Hooked reloaded

Ray and Taylor recently put together a rather nice video, filmed in sunny north Wales, giving an overview of the features of the self-orientating positioning aid, Captain Hook.

Captain self-orientating positioning aid

Taylor Hamel outlines the features of the Captain: a self-orientating, high strength hook that is designed for technical jobs. More details on the website –> http://dmmprofessional.com/products/captain/

Posted by DMM Professional on Friday, 23 December 2016

The Captain is another one of those tools I love. If I had to strip down my climbing kit to the bare essentials, I reckon this one would still be in there… it does require diligence and a bit of practice to use and set it correctly, but in many situations it significantly expands the range of possibilities on offer when planning a climb through a canopy – or when moving from one tree to the next.

Some advice on use of the Captain?

Well, Taylor covers a number of the key points in the video above.

Apart from that I would suggest that you set your aim on a realistic goal. Make sure you are in a good and stable position prior to throwing (this greatly improves your aim), aim for a limb that is well visible and defect free. When throwing, use the actual amount of line you need to reach the target (more line adds unnecessary weight and will tire you).

Define a number the number of throws you are going to allow yourself before you consider alternatives. This prevents getting fixed on a target and maybe ending up settling for a dubious compromise which is almost there.

Avoid loose stuff flapping around, have the line well cinched up against the shackle and hold the lower part of the Captain, this again improves your aim and will allow the Captain to fly true.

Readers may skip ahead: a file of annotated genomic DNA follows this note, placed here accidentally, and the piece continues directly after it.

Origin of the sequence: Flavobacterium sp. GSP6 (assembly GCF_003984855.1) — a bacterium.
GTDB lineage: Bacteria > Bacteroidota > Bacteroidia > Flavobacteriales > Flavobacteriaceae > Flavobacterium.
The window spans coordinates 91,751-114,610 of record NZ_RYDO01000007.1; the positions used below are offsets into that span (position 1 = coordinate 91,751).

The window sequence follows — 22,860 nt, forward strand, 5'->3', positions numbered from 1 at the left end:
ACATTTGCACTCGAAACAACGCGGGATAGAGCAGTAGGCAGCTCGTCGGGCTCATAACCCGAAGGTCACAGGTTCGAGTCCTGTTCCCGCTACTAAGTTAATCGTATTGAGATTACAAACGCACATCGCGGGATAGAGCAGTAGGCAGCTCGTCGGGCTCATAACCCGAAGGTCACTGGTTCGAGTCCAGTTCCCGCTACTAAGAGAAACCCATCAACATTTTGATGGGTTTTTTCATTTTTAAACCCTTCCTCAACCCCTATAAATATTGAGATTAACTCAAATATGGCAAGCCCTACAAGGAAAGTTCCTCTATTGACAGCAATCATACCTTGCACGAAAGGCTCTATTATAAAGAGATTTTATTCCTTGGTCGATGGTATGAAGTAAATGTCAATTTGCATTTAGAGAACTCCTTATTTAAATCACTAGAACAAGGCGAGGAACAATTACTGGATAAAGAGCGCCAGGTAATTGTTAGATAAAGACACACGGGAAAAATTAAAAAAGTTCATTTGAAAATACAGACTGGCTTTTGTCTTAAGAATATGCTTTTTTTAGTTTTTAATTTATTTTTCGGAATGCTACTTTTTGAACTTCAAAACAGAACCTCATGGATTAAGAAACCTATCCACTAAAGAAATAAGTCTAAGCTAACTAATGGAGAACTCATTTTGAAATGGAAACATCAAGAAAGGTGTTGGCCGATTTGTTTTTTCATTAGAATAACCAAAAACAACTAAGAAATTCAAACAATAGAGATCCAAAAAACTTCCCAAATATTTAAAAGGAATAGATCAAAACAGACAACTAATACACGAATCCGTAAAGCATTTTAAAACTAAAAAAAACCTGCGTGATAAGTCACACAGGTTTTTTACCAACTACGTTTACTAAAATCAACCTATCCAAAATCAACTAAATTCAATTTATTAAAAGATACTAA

Aim for the empty space above the target. Get the Captain right up against that base of the limb or hooked on a limb below, rerouted around the target limb, as in this instance the Captain cannot rotate out during the traverse.

If you are using an extra piece of line attached to the Captain (i.e. not your climbing line), make sure this attached to you – there is nothing more frustrating than seeing the Captain nicely set on the target limb with the line dangling ineffectually below it, out of reach.

So there you go, not rocket science.

But as with any tool, the Captain also needs to be treated with respect, be aware not only of its qualities but also of its limitations: The Captain is not a primary suspension point, whilst it may be rated, it is essential that you remain attached to your primary anchor point at all times while using the Captain. Consider the consequence of a failure of the point you have snagged with the Captain – if in doubt, do not use it and re-throw.